Unlike Twitter itself, Predator Alert Tool for Twitter is a private-by-default, public-by-effort application.

I’m still hacking away on Predator Alert Tool for Twitter, but I’ve just finished putting some final wax and polish on the user interface for warnlist privacy options. What’s really exciting about this is that, unlike Twitter itself, in Predator Alert Tool for Twitter, “private” actually means what it says on the tin.

When you make a “Private” Twitter list, Twitter claims that “only you can access this list.” But we know that’s not entirely true. Twitter themselves can also always access that so-called “private” list. Moreover, if your Twitter account gets hijacked by someone else, they can also access that list.

In contrast, when you make a “Private” PAT Twitter warnlist, not even Twitter themselves, nor anyone accessing your Twitter account can access that list. That’s because the warnlist you make private never leaves your Web browser.

Predator Alert Tool for Twitter is a private-by-default, public-by-effort application in the sense that when you mark some of your data "private," it never leaves your Web browser without your knowing about it. Not even Twitter can read your private lists. Because that's what privacy is supposed to mean.

What’s important to understand here is that when you “delete” something from a service like Twitter or Facebook, you’re not actually deleting anything. All you’re doing is asking them, to please not show that to anyone anymore. But those companies still keep a copy of the thing you supposedly “deleted.” Y’know, for their records. They’ve been doing that ever since the start. And if you thought you had embarrassing photos on Facebook, have you checked FetLife lately? Yup, FetLife is even worse in this respect.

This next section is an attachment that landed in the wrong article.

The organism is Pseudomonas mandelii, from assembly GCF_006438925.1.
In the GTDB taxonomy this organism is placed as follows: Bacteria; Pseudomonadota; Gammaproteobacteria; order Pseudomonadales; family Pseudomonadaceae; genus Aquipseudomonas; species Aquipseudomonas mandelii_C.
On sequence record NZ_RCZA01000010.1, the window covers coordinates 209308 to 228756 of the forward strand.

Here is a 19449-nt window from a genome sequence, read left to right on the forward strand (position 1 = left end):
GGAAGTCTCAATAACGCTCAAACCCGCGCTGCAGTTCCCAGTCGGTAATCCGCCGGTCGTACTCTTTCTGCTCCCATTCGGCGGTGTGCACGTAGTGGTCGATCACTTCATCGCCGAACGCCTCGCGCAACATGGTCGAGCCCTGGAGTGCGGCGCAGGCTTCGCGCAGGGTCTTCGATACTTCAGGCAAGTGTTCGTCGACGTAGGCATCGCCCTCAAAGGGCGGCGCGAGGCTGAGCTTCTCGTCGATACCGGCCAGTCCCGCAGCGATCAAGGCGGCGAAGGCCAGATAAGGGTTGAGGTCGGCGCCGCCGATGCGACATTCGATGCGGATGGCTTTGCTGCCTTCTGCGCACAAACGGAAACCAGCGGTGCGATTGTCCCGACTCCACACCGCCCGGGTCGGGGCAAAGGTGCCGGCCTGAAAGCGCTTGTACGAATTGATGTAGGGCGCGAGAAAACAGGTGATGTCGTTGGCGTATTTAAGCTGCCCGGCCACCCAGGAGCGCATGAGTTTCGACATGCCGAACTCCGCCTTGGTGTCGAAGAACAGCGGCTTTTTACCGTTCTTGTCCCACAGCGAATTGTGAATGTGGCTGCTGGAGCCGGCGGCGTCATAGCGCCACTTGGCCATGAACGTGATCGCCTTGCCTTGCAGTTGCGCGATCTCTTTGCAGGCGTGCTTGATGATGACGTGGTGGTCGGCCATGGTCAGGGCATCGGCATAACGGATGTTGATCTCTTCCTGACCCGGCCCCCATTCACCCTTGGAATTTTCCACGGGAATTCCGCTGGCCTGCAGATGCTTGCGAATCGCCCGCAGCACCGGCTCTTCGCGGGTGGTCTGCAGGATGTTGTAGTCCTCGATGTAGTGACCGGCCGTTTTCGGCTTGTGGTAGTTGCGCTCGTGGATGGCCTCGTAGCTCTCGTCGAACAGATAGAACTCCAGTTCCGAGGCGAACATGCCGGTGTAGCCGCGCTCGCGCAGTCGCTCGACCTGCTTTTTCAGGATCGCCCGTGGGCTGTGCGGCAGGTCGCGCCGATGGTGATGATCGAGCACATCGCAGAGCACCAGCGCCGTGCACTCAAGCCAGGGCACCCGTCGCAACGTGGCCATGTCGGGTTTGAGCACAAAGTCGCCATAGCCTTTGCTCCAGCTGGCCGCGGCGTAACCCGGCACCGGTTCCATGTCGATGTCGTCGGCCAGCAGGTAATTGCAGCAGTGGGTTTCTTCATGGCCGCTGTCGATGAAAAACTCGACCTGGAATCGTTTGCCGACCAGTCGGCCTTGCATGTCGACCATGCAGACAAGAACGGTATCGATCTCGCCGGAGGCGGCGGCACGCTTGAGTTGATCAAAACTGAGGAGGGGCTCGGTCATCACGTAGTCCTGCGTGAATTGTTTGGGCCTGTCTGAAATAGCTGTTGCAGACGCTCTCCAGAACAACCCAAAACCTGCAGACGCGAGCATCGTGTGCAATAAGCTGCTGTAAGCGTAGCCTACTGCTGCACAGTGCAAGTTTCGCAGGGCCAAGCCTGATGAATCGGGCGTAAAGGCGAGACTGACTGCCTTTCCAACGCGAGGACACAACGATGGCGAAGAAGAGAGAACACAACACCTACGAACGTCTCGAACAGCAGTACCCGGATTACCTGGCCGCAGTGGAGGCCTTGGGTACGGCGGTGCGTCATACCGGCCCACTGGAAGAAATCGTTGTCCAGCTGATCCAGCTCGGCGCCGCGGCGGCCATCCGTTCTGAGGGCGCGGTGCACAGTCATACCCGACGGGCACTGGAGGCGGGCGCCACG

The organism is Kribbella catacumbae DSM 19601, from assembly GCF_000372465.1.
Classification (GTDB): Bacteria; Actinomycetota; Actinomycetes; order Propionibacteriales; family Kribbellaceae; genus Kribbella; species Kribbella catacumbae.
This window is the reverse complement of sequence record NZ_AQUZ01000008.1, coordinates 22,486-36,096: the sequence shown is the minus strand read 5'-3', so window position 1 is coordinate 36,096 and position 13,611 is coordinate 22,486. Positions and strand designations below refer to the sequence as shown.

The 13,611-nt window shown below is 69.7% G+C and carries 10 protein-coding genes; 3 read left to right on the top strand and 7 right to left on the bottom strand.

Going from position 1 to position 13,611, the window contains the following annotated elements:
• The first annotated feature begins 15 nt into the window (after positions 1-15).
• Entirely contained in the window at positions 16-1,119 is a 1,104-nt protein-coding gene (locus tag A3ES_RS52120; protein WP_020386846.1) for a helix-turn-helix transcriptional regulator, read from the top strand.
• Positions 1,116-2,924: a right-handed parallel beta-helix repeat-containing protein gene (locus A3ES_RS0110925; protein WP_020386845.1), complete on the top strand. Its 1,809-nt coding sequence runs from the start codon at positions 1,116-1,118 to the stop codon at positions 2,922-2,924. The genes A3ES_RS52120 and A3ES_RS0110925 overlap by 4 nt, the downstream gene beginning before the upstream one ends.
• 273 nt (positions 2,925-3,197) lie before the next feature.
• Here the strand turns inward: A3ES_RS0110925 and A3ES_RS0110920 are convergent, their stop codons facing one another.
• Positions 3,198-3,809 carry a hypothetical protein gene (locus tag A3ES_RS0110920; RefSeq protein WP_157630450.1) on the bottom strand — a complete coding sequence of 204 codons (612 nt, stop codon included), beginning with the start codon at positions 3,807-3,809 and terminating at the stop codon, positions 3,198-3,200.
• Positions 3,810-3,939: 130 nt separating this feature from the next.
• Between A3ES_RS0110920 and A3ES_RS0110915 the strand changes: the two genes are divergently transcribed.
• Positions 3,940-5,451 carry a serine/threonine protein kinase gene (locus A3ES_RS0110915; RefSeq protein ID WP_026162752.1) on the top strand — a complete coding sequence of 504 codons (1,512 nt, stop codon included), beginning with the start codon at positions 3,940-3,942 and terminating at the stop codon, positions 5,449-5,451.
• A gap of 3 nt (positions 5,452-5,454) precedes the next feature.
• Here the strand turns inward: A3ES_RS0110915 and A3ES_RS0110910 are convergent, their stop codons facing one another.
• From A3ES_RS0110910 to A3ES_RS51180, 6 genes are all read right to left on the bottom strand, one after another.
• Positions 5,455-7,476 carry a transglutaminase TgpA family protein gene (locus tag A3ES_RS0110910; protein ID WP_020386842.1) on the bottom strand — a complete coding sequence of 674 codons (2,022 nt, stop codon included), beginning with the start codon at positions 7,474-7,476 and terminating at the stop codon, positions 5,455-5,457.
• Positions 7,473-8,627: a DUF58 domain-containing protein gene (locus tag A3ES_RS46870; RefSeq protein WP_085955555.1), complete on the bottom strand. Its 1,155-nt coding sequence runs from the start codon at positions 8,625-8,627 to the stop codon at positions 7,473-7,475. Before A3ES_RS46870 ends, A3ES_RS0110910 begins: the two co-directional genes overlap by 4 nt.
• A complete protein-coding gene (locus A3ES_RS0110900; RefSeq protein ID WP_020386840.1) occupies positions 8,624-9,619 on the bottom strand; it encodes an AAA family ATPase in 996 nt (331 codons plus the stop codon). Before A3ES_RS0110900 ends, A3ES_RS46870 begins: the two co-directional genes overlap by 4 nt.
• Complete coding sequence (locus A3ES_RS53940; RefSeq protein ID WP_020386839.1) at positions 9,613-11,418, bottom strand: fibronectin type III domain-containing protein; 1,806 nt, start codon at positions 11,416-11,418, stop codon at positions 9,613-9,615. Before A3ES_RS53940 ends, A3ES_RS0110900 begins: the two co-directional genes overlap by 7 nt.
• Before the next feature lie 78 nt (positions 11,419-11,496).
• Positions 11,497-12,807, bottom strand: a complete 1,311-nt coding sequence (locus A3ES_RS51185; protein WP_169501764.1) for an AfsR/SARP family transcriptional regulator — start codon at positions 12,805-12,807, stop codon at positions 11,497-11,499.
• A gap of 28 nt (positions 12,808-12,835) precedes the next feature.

Another consideration showcased in the Predator Alert Tool for Twitter screenshot shown here is the notion of “data portability,” or the idea that “you can take your data with you wherever you go.” That’s why each warnlist you make also includes an “Export” button, which gives you a plain text file containing a backup of your warnlist’s data, including all of the Predator Alerts you added to it. If you use multiple browsers, you can export a list you created in Mozilla Firefox and import it into Google Chrome, for example. And when you do that, it stays in that browser.

You can also use the “Export” feature to share warnlists in a truly private fashion, such as by sending the exported list to a friend over encrypted email. Of course, your privacy is ultimately your responsibility. The point here is that Predator Alert Tool for Twitter is designed to help you maintain that privacy with as little effort as possible. Inversely, the MO of sites I’m building Predator Alert Tools for, like Twitter, Facebook, FetLife, and OkCupid are all about violating your privacy.

So, there’s that.

For a higher-level overview of the upcoming Predator Alert Tool for Twitter, see my user interface preview. And, as always, donations (especially of food) are appreciated. Okay, back to work I go.